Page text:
HARDLY ANYBODY was paying attention, but just before adjourning, the Senate gave its advice and consent to the United Nations Convention Against Torture.
As with the recently ratified Genocide Convention, this could not happen without a flurry over real or imagined injury to United States sovereignty, but by finally approving it, the Senate did credit to America's honor.
A resolution promoted by Sen. Jesse Helms of North Carolina was tacked on to the treaty, stipulating that "cruel, inhuman or degrading treatment and punishment" has to be read consistent with the Constitution -- meaning capital punishment won't be construed as torture.
It may be reasonably asked what difference the new convention makes.
To oppose torture is tantamount to upholding motherhood. There's not a country in the world that openly condones brutal treatment of prisoners. Yet it is tolerated, if not encouraged, in many of the 55 nations that have solemnly approved the torture convention.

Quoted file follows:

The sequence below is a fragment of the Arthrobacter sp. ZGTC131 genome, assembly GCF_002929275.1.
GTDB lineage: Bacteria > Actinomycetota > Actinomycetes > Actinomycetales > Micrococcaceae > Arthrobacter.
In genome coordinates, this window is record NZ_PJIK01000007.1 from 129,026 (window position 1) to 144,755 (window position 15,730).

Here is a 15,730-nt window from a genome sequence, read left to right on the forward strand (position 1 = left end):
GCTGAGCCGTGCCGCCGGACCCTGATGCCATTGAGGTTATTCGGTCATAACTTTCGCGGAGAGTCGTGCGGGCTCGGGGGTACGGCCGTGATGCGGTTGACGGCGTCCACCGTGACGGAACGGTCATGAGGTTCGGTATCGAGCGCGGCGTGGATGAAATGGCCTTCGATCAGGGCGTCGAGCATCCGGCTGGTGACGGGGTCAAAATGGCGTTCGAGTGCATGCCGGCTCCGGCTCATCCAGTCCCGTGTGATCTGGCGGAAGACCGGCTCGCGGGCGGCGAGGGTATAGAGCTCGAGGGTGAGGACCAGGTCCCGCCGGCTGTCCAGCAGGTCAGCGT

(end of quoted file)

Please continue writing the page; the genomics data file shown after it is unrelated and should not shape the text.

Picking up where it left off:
What makes the difference is the legal leverage the treaty offers to victims of torture: They can embarrass and agitate, forcing offending regimes to respond to international opprobrium.
Beyond that, the convention enables victims to sue their tormentors, and makes it harder for those accused of torture to escape extradition proceedings.
By joining in support of the torture convention, the United States adds to the usefulness and importance of the evolving universal codes of civilized behavior.
Having done one good deed, the Senate could add another when it reconvenes, by prodding the administration to sign and submit for ratification the U.N. Convention on the Rights of the Child.
That, too, would be an expression of virtue that could also help the most helpless people.
--New York Times